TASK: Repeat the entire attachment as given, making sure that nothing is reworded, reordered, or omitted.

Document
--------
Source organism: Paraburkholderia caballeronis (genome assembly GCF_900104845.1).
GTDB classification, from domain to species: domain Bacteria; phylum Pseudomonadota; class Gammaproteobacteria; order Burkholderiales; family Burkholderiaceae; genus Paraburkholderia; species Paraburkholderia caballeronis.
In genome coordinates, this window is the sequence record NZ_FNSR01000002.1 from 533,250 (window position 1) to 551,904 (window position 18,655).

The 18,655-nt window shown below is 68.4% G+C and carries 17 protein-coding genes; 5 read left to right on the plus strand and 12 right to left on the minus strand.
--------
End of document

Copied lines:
Source organism: Paraburkholderia caballeronis (genome assembly GCF_900104845.1).
GTDB classification, from domain to species: domain Bacteria; phylum Pseudomonadota; class Gammaproteobacteria; order Burkholderiales; family Burkholderiaceae; genus Paraburkholderia; species Paraburkholderia caballeronis.
In genome coordinates, this window is the sequence record NZ_FNSR01000002.1 from 533,250 (window position 1) to 551,904 (window position 18,655).

The 18,655-nt window shown below is 68.4% G+C and carries 17 protein-coding genes; 5 read left to right on the plus strand and 12 right to left on the minus strand.